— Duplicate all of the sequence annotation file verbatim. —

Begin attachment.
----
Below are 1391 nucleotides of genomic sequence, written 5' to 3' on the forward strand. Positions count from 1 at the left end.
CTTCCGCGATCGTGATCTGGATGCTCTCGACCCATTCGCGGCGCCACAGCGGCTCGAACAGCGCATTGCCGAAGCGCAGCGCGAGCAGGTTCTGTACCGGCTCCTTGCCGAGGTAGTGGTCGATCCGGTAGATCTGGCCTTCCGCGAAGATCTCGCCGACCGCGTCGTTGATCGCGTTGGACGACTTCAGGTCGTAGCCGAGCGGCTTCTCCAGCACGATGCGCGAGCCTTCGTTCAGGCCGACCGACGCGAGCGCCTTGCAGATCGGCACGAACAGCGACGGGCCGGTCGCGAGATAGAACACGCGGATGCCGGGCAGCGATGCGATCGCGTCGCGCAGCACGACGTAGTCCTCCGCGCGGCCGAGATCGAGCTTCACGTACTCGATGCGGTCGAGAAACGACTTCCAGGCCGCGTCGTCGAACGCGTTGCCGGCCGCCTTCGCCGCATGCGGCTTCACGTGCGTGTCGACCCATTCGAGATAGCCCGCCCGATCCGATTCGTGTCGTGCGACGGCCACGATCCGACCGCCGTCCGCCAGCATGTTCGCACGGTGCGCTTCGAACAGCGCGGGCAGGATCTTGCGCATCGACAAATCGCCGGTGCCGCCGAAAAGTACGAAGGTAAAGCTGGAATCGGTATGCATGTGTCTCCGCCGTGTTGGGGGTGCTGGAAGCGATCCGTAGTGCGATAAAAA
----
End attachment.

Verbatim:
Below are 1391 nucleotides of genomic sequence, written 5' to 3' on the forward strand. Positions count from 1 at the left end.
CTTCCGCGATCGTGATCTGGATGCTCTCGACCCATTCGCGGCGCCACAGCGGCTCGAACAGCGCATTGCCGAAGCGCAGCGCGAGCAGGTTCTGTACCGGCTCCTTGCCGAGGTAGTGGTCGATCCGGTAGATCTGGCCTTCCGCGAAGATCTCGCCGACCGCGTCGTTGATCGCGTTGGACGACTTCAGGTCGTAGCCGAGCGGCTTCTCCAGCACGATGCGCGAGCCTTCGTTCAGGCCGACCGACGCGAGCGCCTTGCAGATCGGCACGAACAGCGACGGGCCGGTCGCGAGATAGAACACGCGGATGCCGGGCAGCGATGCGATCGCGTCGCGCAGCACGACGTAGTCCTCCGCGCGGCCGAGATCGAGCTTCACGTACTCGATGCGGTCGAGAAACGACTTCCAGGCCGCGTCGTCGAACGCGTTGCCGGCCGCCTTCGCCGCATGCGGCTTCACGTGCGTGTCGACCCATTCGAGATAGCCCGCCCGATCCGATTCGTGTCGTGCGACGGCCACGATCCGACCGCCGTCCGCCAGCATGTTCGCACGGTGCGCTTCGAACAGCGCGGGCAGGATCTTGCGCATCGACAAATCGCCGGTGCCGCCGAAAAGTACGAAGGTAAAGCTGGAATCGGTATGCATGTGTCTCCGCCGTGTTGGGGGTGCTGGAAGCGATCCGTAGTGCGATAAAAA